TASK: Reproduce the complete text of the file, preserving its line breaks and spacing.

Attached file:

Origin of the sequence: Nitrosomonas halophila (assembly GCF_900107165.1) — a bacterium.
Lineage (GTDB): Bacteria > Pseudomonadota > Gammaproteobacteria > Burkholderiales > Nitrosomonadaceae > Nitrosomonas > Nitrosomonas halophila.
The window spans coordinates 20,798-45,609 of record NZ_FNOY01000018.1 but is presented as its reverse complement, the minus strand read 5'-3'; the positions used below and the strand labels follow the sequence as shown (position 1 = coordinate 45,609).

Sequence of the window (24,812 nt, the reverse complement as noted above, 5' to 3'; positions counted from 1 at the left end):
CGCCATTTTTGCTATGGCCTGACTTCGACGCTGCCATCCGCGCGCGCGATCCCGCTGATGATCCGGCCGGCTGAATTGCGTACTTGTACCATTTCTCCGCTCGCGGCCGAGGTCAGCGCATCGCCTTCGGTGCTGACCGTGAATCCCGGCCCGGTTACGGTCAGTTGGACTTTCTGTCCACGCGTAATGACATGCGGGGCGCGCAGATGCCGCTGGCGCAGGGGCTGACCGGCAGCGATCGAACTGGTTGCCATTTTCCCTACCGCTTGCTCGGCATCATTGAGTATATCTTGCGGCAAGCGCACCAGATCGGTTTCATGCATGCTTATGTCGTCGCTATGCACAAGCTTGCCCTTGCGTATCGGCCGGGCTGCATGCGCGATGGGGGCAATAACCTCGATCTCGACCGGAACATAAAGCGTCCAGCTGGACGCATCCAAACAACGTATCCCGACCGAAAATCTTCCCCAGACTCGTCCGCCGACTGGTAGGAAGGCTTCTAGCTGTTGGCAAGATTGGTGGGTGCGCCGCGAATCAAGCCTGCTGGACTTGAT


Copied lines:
Origin of the sequence: Nitrosomonas halophila (assembly GCF_900107165.1) — a bacterium.
Lineage (GTDB): Bacteria > Pseudomonadota > Gammaproteobacteria > Burkholderiales > Nitrosomonadaceae > Nitrosomonas > Nitrosomonas halophila.
The window spans coordinates 20,798-45,609 of record NZ_FNOY01000018.1 but is presented as its reverse complement, the minus strand read 5'-3'; the positions used below and the strand labels follow the sequence as shown (position 1 = coordinate 45,609).

Sequence of the window (24,812 nt, the reverse complement as noted above, 5' to 3'; positions counted from 1 at the left end):
CGCCATTTTTGCTATGGCCTGACTTCGACGCTGCCATCCGCGCGCGCGATCCCGCTGATGATCCGGCCGGCTGAATTGCGTACTTGTACCATTTCTCCGCTCGCGGCCGAGGTCAGCGCATCGCCTTCGGTGCTGACCGTGAATCCCGGCCCGGTTACGGTCAGTTGGACTTTCTGTCCACGCGTAATGACATGCGGGGCGCGCAGATGCCGCTGGCGCAGGGGCTGACCGGCAGCGATCGAACTGGTTGCCATTTTCCCTACCGCTTGCTCGGCATCATTGAGTATATCTTGCGGCAAGCGCACCAGATCGGTTTCATGCATGCTTATGTCGTCGCTATGCACAAGCTTGCCCTTGCGTATCGGCCGGGCTGCATGCGCGATGGGGGCAATAACCTCGATCTCGACCGGAACATAAAGCGTCCAGCTGGACGCATCCAAACAACGTATCCCGACCGAAAATCTTCCCCAGACTCGTCCGCCGACTGGTAGGAAGGCTTCTAGCTGTTGGCAAGATTGGTGGGTGCGCCGCGAATCAAGCCTGCTGGACTTGAT